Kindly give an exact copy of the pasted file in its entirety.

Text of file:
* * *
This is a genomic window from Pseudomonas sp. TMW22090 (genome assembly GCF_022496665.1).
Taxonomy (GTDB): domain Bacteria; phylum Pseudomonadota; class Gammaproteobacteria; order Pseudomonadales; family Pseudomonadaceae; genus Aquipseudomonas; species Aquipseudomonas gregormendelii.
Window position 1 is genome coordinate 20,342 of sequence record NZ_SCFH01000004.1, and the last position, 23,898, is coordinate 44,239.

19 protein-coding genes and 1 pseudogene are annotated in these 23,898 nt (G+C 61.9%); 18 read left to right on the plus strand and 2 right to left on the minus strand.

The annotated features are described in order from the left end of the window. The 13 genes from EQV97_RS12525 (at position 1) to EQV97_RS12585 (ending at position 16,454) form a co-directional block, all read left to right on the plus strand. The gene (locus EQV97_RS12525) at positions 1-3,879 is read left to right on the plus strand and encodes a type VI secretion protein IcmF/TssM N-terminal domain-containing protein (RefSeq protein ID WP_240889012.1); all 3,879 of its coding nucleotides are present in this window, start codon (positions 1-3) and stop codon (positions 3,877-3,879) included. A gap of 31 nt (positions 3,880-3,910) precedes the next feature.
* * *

This is a genomic window from Pseudomonas sp. TMW22090 (genome assembly GCF_022496665.1).
Taxonomy (GTDB): domain Bacteria; phylum Pseudomonadota; class Gammaproteobacteria; order Pseudomonadales; family Pseudomonadaceae; genus Aquipseudomonas; species Aquipseudomonas gregormendelii.
Window position 1 is genome coordinate 20,342 of sequence record NZ_SCFH01000004.1, and the last position, 23,898, is coordinate 44,239.

19 protein-coding genes and 1 pseudogene are annotated in these 23,898 nt (G+C 61.9%); 18 read left to right on the plus strand and 2 right to left on the minus strand.

The annotated features are described in order from the left end of the window. The 13 genes from EQV97_RS12525 (at position 1) to EQV97_RS12585 (ending at position 16,454) form a co-directional block, all read left to right on the plus strand. The gene (locus EQV97_RS12525) at positions 1-3,879 is read left to right on the plus strand and encodes a type VI secretion protein IcmF/TssM N-terminal domain-containing protein (RefSeq protein ID WP_240889012.1); all 3,879 of its coding nucleotides are present in this window, start codon (positions 1-3) and stop codon (positions 3,877-3,879) included. A gap of 31 nt (positions 3,880-3,910) precedes the next feature.